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Do you want to be like 80% of other brokers?

You’ve got the same products and services as every other broker. So why should an investor do business with you?

Thirty seven years ago, a Harvard professor answered a similar question. He was studying corn growers. He noticed that although they all supplied the same commodity to the marketplace, some were a lot more profitable and successful than others. He reached the conclusion that the commodity was only one element that the buyer purchased. The buyer also purchased timely delivery, lot sizes that fit their needs, discounts for volume purchases, mode of delivery and a host of other variables that accompanied the indistinguishable commodity. He found that the most successful corn producers, were innovators in providing the other variables around their commodity product. They developed the knack of differentiating the same product that others offered.

You can be like every other broker or you can differentiate yourself. There are dozens of ways to be different. Let’s look.

You can master a technical area that other brokers do not master such as qualified plans or cash management for mid-sized businesses or stock options or estate planning or utility stocks. There are unlimited arenas in which you can special through specific knowledge (which would be followed by a marketing program to advertise this unique ability to your niche market).

You can specialize in a specific niche, such as seniors, or business owners or care dealers. People prefer to do business with those that understand their needs. By focusing on one niche, you uncover needs to serve that other brokers do not see. Additionally, you build a reputation within that niche for being a “specialist.” Your marketing program would include writing a column in the journal for that niche, speaking at their meetings, employing a drip marketing campaign and popping up everywhere that your niche market gathers financial advice. You can also specialize with people of specific professions (e.g. engineers) or interests (e.g. Sierra Club members).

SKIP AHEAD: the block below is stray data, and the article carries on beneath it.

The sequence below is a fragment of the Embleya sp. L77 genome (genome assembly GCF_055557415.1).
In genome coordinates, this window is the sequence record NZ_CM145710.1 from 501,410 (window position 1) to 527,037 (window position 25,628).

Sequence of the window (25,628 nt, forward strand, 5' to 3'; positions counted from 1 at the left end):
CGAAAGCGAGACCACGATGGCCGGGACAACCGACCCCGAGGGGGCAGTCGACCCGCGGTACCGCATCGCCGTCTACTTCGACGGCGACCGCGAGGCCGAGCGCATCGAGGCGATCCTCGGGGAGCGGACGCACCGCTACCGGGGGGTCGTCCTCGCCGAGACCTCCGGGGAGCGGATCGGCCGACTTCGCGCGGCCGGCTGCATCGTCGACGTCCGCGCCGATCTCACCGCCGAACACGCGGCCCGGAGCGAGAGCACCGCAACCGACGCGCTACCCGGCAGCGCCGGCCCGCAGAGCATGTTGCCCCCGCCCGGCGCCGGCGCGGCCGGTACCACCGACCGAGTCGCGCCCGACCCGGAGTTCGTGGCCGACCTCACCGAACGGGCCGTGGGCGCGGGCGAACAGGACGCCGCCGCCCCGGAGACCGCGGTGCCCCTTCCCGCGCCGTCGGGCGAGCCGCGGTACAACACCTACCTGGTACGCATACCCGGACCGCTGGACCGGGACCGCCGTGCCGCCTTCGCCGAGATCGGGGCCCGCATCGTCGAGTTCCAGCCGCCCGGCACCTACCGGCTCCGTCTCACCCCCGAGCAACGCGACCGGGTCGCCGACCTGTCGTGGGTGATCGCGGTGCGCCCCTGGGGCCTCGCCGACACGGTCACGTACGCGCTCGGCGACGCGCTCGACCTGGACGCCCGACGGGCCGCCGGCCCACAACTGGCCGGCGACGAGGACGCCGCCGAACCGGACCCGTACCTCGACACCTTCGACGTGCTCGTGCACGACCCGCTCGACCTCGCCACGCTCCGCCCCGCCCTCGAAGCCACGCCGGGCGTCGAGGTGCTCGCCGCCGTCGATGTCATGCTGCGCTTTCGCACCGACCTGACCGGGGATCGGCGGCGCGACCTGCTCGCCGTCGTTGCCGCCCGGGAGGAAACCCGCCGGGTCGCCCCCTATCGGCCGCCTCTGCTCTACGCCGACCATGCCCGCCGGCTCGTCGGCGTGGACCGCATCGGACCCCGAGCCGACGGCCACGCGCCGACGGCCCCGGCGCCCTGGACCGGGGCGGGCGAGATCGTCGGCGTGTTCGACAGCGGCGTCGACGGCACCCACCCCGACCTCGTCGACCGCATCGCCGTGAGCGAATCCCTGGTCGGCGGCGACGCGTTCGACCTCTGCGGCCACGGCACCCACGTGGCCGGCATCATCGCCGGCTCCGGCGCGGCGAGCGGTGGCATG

You can distinguish yourself with a radio or television show or by writing a book. Note that many areas have public access stations that are begging for programming. Most have studios with eager students in film school who will gladly produce your television show for next to nothing. Also, there are a few companies that will write a book for you. In other words, you just need to be the quarterback and have others implement these differentiating measures that will separate you from all other brokers.

You can build a business around a sport you love. I was recruited into the business by Richard who was a fine golfer. He joined the best country club in town where all of the CEOs belonged. He went to the course everyday at 2 pm and made best friends with the head caddy who organized the foursomes. He always gave the head caddy a nice tip for putting him in the foursomes with the richest members. The CEOs in the foursome, who were in their sixties, were shocked to see someone under age 40 out on the links mid-day. They were immediately impressed. End result: Richard, a newcomer to town, quickly became one of the top three producers at his firm and never had more than 65 clients.

If the above methods of differentiating yourself don’t click for you, follow what interests you: your hobbies, people you like to hang out with, books you like to read, etc. Look at anything that attracts you and see if there is a business-defining opportunity in that interest.

Yes, this will take some creativity and possibly some false starts. But it’s well worth a little effort rather than spending your career peddling the same funds and services as every other broker and always struggling to get clients.


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© 2008 Financial keynote speaker—Larry Klein